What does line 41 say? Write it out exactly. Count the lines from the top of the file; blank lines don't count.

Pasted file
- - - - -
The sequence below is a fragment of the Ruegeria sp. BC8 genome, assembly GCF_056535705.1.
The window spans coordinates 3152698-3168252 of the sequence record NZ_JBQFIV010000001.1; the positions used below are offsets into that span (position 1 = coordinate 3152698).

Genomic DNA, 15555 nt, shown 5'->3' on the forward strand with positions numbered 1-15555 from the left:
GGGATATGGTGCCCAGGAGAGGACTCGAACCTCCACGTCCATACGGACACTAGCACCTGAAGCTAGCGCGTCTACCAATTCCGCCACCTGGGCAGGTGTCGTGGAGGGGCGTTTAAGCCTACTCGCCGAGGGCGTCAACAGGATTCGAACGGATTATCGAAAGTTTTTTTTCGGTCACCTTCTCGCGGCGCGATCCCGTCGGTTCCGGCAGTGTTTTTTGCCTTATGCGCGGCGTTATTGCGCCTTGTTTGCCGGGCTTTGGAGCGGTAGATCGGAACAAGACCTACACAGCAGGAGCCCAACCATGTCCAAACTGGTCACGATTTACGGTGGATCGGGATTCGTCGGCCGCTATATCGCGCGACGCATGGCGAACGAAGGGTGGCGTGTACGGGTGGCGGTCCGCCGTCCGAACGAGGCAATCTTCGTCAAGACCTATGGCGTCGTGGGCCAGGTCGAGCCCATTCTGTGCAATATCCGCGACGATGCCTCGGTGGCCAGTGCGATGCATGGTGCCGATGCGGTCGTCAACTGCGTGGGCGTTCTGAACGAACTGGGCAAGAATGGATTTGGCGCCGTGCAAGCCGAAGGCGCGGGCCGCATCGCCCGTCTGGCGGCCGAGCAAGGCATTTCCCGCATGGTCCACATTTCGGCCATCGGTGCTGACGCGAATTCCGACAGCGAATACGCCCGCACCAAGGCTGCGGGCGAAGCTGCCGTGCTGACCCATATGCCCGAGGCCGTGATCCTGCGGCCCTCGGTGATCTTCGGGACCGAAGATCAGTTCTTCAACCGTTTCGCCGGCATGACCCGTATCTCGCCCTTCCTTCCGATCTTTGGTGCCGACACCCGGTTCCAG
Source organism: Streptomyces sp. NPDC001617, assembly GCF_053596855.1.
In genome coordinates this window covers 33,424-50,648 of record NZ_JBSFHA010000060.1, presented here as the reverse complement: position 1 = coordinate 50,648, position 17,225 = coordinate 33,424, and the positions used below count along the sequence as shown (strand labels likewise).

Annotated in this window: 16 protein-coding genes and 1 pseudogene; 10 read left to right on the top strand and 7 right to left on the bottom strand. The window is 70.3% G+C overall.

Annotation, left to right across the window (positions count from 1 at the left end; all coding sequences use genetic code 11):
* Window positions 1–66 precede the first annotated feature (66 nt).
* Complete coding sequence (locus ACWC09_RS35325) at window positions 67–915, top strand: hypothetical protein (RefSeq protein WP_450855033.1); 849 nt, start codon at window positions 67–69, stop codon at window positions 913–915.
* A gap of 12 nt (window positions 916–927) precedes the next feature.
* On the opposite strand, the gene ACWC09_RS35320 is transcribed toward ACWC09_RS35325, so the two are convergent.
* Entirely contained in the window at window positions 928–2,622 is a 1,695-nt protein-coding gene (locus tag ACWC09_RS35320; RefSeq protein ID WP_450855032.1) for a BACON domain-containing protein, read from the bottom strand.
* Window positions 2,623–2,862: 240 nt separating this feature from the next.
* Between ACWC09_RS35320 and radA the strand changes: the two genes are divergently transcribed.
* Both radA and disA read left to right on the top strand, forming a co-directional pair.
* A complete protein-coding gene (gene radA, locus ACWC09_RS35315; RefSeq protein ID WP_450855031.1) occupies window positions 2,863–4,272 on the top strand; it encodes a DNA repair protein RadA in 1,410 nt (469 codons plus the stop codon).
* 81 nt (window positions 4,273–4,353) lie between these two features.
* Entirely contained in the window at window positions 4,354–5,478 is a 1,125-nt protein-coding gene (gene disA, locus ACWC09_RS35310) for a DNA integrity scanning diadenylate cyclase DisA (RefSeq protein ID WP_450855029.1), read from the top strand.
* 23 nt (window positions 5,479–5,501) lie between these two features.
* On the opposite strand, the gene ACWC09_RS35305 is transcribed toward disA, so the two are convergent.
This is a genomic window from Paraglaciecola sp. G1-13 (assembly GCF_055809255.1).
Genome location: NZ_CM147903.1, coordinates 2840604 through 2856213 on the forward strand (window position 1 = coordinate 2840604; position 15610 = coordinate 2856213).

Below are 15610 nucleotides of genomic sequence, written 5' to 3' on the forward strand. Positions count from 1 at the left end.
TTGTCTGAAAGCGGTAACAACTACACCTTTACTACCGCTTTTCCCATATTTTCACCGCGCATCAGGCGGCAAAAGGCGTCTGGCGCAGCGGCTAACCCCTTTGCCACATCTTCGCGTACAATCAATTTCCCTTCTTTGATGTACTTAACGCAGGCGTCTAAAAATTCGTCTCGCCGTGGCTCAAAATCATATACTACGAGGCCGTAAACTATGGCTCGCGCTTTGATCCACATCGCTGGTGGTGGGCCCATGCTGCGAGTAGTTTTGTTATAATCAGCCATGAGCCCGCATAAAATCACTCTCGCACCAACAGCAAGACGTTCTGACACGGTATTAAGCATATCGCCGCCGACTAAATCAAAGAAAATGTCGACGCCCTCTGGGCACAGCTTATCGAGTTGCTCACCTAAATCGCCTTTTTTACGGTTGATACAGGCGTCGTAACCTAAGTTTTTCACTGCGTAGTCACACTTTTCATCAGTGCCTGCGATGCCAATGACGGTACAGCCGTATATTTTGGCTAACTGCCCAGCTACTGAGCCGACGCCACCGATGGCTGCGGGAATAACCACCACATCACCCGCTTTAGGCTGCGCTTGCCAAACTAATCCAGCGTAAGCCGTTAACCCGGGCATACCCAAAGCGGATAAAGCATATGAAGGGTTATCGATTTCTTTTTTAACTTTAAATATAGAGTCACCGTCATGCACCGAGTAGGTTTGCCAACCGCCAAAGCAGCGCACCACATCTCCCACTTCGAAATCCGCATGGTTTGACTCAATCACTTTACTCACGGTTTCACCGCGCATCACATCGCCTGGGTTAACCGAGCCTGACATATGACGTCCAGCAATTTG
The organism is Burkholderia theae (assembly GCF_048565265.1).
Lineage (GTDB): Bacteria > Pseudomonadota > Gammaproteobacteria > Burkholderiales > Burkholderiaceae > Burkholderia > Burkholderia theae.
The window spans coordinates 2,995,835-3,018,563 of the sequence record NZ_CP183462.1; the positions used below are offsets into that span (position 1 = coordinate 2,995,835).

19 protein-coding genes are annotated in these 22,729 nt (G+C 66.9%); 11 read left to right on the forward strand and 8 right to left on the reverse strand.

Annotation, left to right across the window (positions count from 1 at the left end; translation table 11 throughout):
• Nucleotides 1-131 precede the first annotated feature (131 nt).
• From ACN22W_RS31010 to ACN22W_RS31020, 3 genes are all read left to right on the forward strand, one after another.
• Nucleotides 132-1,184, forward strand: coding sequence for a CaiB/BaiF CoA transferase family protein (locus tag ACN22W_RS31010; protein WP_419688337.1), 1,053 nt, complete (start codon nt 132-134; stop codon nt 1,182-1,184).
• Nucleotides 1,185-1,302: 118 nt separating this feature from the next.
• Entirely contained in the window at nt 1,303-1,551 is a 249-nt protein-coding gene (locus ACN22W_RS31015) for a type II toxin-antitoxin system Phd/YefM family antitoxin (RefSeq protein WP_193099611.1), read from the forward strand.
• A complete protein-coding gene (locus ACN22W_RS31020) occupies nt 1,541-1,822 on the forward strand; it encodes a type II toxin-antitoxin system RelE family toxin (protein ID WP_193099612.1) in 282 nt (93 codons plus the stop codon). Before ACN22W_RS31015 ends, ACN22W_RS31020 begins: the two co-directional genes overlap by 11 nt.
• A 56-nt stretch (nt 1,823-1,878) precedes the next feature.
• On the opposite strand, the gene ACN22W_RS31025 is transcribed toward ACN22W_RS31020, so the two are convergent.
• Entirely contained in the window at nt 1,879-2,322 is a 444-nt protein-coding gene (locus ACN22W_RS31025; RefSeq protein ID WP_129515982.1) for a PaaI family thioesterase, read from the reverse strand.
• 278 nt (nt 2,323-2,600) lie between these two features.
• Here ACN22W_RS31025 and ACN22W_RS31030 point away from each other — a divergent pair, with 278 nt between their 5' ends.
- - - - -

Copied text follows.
• Here ACN22W_RS31025 and ACN22W_RS31030 point away from each other — a divergent pair, with 278 nt between their 5' ends.